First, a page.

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Along a Desert River, A New Breed of Rancher

Rancher Paul Schwennesen in the riparian forest along the San Pedro River, which abuts his land. Schwennesen is shifting to native grasses and water-thrifty crops to save water for the river. Photo by Sandra Postel
Rancher Paul Schwennesen in the riparian forest along the San Pedro River, which abuts his land. Schwennesen is shifting to native grasses and water-thrifty crops to save water for the river. Photo by Sandra Postel

“I don’t know what I pump and I don’t care – and that’s crazy,” says Paul Schwennesen, a fit, energetic rancher in his late thirties who might outcompete Clint Eastwood for most handsome cowboy.

On his modest-size ranch, the Double Check, located in the lower San Pedro River Valley of southeastern Arizona, Schwennesen raises cows to supply grass-fed beef to farmer’s markets and seventeen restaurants in Phoenix and Tucson, both cities about an hour-and-a-half away. Schwennesen’s ranch abuts one mile of the San Pedro, and, as an irrigator, his pumping of groundwater contributes to the depletion of the river’s base flow, the current that keeps the river wet and connected during the dry season.

In contrast to most irrigators in the West, Schwennesen wants to be made to care how much groundwater he pumps. A decade ago, he took over operations at Double Check from his father, who now raises cattle in the high country near the Arizona-New Mexico border. Schwennesen is a successful rancher and businessman, but cares about the river, too. In his mind, free water is no friend to the river or the long-term health of the community, and he wants to see water better valued.

“I am a free-market devotee,” Schwennesen said. “Markets are the best way to allocate scarce resources. We’d love to see a market established for water.”

Schwennesen is among a new cadre of farmers and ranchers that brings a more holistic, ecological way of thinking to land management.

“Water is the salient variable in these environments,” he said, as we examined one of his experimental fields on a warm, late-May morning. “Anything you can do to alter the water regime is going to have the biggest effect. And the more organic matter we can squeeze back into the soil, the more water.”

It’s a belief backed by science, and it’s at the core of Schwennesen’s mission. “Well managed land can give back more than it consumes,” he added. “That’s the miracle of it.”

Paul Schwennesen discusses the importance of roots with me in one of his experimental fields. Photo courtesy of Arizona Land and Water Trust.
Paul Schwennesen discusses the importance of roots with me in one of his experimental fields. Photo courtesy of Arizona Land and Water Trust.

I’ve come to the Double Check smack in the middle of the driest time of the year, typically April to June. The much anticipated El Niño of 2015-16 did not deliver the rains most had hoped for. Just a short distance from where we stood talking, the San Pedro’s channel was dry. Historically this portion of the lower river had flowed intermittently, but over time groundwater pumping and prolonged drought have depleted the base flow and dried up the channel, a condition that’s bothersome to Schwennesen.

The San Pedro is the last major undammed river in the American Southwest. Unlike the Colorado River and the Rio Grande, which flow south toward Mexico, the San Pedro originates in Mexico and flows north some160 miles before joining the westward flowing Gila River near the small town of Winkelman.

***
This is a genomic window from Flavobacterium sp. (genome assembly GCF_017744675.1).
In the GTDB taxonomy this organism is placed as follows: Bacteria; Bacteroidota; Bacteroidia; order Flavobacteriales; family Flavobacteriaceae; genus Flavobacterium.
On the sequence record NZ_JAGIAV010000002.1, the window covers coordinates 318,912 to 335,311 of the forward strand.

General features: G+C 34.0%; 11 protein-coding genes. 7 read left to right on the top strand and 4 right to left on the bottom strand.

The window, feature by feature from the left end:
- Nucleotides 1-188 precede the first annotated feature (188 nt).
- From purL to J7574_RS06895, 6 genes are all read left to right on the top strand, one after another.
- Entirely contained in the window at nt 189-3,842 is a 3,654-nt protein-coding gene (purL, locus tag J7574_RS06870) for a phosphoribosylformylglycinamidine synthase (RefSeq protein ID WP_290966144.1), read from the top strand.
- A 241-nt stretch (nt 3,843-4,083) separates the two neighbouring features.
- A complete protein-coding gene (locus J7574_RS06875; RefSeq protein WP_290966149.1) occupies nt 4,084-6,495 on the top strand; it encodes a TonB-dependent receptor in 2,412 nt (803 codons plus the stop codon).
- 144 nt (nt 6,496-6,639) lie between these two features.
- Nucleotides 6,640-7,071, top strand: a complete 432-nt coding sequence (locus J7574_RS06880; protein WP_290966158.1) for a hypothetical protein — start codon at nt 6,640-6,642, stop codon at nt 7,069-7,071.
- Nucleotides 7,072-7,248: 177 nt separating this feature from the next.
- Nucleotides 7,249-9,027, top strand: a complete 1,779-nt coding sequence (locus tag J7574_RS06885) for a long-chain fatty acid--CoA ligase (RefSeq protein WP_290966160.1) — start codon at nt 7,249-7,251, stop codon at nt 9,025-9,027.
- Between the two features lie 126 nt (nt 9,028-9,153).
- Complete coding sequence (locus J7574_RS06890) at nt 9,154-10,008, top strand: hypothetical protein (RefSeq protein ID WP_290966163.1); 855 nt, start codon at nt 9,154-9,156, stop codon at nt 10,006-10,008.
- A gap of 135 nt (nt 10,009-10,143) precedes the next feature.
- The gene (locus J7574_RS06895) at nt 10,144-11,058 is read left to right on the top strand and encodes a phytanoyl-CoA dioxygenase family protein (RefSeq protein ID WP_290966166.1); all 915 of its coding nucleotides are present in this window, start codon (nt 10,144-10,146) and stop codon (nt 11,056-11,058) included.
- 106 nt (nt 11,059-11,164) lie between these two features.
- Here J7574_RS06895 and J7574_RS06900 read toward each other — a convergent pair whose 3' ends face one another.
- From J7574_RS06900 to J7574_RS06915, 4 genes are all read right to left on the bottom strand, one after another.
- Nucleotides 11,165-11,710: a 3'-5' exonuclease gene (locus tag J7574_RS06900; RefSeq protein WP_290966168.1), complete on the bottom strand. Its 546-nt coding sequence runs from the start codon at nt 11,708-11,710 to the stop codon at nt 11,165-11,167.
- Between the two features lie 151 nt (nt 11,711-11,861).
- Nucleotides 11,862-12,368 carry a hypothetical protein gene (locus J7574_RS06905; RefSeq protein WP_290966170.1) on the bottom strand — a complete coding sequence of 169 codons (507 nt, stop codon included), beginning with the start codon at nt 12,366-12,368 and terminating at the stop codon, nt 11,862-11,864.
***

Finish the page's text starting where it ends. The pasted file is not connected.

It is a winding ribbon of green in the desert that offers biological riches far out of proportion to its size. The gallery forests of cottonwoods, willows and mesquite that band both sides of the river provide some of the best remaining habitat for birds and wildlife in the American Southwest.

More than three hundred species of migratory songbirds seek out the San Pedro corridor as they journey between their wintering grounds in Central America and Mexico and their breeding grounds in the United States and Canada. More than fifteen percent of the world’s known population of western yellow-billed cuckoo breeds along the San Pedro. The river system also sustains some eighty species of mammals – one of the richest assemblages of land mammal species found anywhere in the world – as well as more than forty species of reptiles and amphibians.

A flowing San Pedro, the last major undammed river in the American Southwest. Photo courtesy of Arizona Land and Water Trust.
A low-flowing San Pedro, the last major undammed river in the American Southwest. Photo courtesy of Arizona Land and Water Trust.

For such a modest river, its ecological wealth is extraordinary. But irrigated agriculture, copper mining, and in the upper reaches of the valley, urban growth have placed that wealth in jeopardy. Without the ability to reduce groundwater use and keep the river healthy and flowing, the San Pedro’s bounty and beauty will be sacrificed.

That’s where Schwennesen comes in. He has partnered with the Tucson-based Arizona Land and Water Trust and hydrologists at the University of Arizona to see if he can ranch successfully and profitably while cutting his water use by some 20-30 percent. The strategy is to shift to low water-use crops that include a mix of native perennial grasses and an annual rye crop that is seeded directly into the green vegetative cover, avoiding the tillage action that can erode and dehydrate the soil.

With deep and resilient root systems and microbial activity boosting the level of organic matter, the soil should hold water like a sponge, Schwennesen says, reducing the need for irrigation water and helping to replenish the aquifer that feeds the river’s base flow.

[Disclosure: Change the Course, the national freshwater restoration initiative I co-created has modestly supported the Trust’s investment in this innovative effort.]

Cows graze at Double Check Ranch earlier in the year. Photo courtesy of Arizona Land and Water Trust.
Cows graze at Double Check Ranch earlier in the year. Photo courtesy of Arizona Land and Water Trust.

As we hop a barbed-wire fence and head down to the river, bushwhacking through the dense riparian forest, we hear a yellow-breasted chat, a gray hawk and a yellow-billed cuckoo. “It literally brings joy to my heart to walk through here,” Schwennesen says.